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The sadness of the teacher's pet

Someone has suggested that I stop picking on those nice people at the Queen’s English Society because they mean well and do no harm. On the contrary, to the extent that anyone, particularly teachers, should pay attention to their crackpot advice about usage, they are capable of doing a good deal of harm.

But, not wanting to grow monotonous, I’m prepared to move on. Before I go, though, I’d like to point out an interesting point about peevish psychology made by J.W. Brewer at Language Log. He suggests that peevology arises with the ugly discovery that the world does not reward in the same way that the classroom does:

In terms of the "disdain for the vulgar" side of the class angle (and I think it's right to say that there are multiple class angles, not all entirely congruent with each other), I don't know how many of the peevers are really members of the old landed gentry or the trust-fund set. I think it more has to do with the uncertain position in at least Anglo-American class structure of the intelligentsy and what you might call sub-intelligentsy. Regardless of whether its overt political claims totally follow, I think the late Robert Nozick's classic rant/essay "Why Do Intellectuals Oppose Capitalism?" (you can find at least an abridged version online by googling the title) may have a suggestive insight to offer here. Some subset of grownups who were always A students in school feel resentment (perhaps even ressentiment, as the Nietzscheans say) toward the real world for not actually rewarding the same skill set as school did and wish to have something (e.g. pedantic command of fake rules of prescriptivist grammar) with which to lord it over the erstwhile B and C students who were more socially adept than they were back in high school and are now more economically/socially successful in the real world. So this group does look on "being in trade" as vulgar, but is getting there from a rather notably different starting point than the old aristocracy did. This thus gets into another of my recurrent LL commenting hobbyhorses — peevology is often viewed as a right-wing sort of phenomenon (because it's crotchety and often talks about an idealized past from which we have lapsed) yet seems concentrated in practice, at least in the U.S., in occupational groups (journalism, publishing, schoolteaching, lawyering) whose denizens (at present, in the context of the U.S.) generally trend left-of-center.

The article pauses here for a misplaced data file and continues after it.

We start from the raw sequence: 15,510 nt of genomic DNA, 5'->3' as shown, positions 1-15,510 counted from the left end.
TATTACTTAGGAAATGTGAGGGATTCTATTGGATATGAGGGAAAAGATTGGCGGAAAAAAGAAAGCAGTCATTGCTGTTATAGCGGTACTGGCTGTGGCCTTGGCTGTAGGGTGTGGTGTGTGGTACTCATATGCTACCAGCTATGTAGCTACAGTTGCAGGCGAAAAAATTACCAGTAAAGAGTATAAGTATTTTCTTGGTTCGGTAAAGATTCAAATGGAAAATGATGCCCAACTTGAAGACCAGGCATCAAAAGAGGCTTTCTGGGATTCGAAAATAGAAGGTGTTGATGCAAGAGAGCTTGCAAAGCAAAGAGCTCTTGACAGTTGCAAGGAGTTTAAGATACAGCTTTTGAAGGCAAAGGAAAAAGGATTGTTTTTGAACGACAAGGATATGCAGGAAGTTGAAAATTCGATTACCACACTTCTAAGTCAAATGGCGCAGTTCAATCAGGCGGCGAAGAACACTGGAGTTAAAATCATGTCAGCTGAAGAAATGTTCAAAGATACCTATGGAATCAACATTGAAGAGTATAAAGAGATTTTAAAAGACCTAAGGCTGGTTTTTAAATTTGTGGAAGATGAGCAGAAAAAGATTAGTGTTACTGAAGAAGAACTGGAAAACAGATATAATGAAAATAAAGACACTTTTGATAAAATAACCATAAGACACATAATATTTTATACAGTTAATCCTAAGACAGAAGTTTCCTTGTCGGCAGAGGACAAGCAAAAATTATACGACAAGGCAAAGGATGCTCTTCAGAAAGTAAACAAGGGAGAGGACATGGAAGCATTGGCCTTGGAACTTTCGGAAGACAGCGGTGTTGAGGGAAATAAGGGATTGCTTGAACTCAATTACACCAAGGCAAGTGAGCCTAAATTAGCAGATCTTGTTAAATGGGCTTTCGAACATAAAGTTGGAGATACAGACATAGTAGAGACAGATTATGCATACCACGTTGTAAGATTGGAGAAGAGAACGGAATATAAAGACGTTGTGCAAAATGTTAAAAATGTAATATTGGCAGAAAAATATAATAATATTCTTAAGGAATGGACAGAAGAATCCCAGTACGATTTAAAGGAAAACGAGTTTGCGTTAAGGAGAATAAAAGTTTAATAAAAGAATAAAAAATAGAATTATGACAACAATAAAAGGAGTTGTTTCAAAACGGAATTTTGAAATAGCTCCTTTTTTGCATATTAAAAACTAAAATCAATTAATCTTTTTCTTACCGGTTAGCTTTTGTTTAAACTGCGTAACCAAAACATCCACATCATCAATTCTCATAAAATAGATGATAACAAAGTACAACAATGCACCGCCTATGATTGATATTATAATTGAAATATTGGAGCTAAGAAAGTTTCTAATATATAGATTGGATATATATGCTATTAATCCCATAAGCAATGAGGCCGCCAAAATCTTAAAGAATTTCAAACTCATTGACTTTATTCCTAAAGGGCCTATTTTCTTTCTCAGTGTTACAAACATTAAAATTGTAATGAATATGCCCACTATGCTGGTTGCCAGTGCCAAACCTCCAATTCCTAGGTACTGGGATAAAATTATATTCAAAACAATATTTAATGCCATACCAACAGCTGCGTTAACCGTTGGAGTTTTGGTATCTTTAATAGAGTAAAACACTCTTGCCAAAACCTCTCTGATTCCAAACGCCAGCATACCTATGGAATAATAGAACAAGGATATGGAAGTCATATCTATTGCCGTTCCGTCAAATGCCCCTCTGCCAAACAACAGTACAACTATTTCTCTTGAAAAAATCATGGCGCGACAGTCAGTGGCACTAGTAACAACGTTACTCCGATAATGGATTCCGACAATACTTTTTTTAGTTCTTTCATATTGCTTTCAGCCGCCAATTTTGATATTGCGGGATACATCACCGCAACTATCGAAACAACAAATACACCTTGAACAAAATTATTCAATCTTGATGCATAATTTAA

I think there may been a similarity between the peevers’ status anxiety, combined with nostalgia for an bygone age of purity of usage that did not really exist, and the anxiety of a segment of the American public, mainly white and older, about loss of status in a multicultural society, combined with a nostalgia for an earlier America that was theirs that they want to “take back.” But that would be socio-politico speculation, and this is a language blog.


Posted by John McIntyre at 11:58 AM | | Comments (4)


You've certainly made the point eloquently before, John, that peevology has little, if indeed much of anything, to do with language.

Agreed, John. Musicology contains many of the same ills and faulty assumptions regarding an "age of purity......that did not really exist." The great fun with this is that the more one studies, the more one is able to blow purity theories out of the water. It also hopefully leads to experts not taking themselves so seriously. :)

I also agree. As an English instructor at a small Bay Area college, I can say that I'm surrounded by faculty members who are like the people referenced in this posting. It's awful to have this type of English teacher, and I agree that they can do harm, not only to the language, but also to the students who we are trying to teach to love words.

The sentence above which begins with "Some subset of grownups..." and ends (at last!) with "real world" is so long that I lost interest.Is this an example of "good writing' in a multicultural world I'm supposed to embrace? And why are so many in these "cultures" illiterate, ill-read and continue to drop out of school?

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About John McIntyre
John McIntyre, mild-mannered editor for a great metropolitan newspaper, has fussed over writers’ work, to sporadic expressions of gratitude, for thirty years. He is The Sun’s night content production manager and former head of its copy desk. He also teaches editing at Loyola University Maryland. A former president of the American Copy Editors Society, a native of Kentucky, a graduate of Michigan State and Syracuse, and a moderate prescriptivist, he writes about language, journalism, and arbitrarily chosen topics. If you are inspired by a spirit of contradiction, comment on the posts or write to him at
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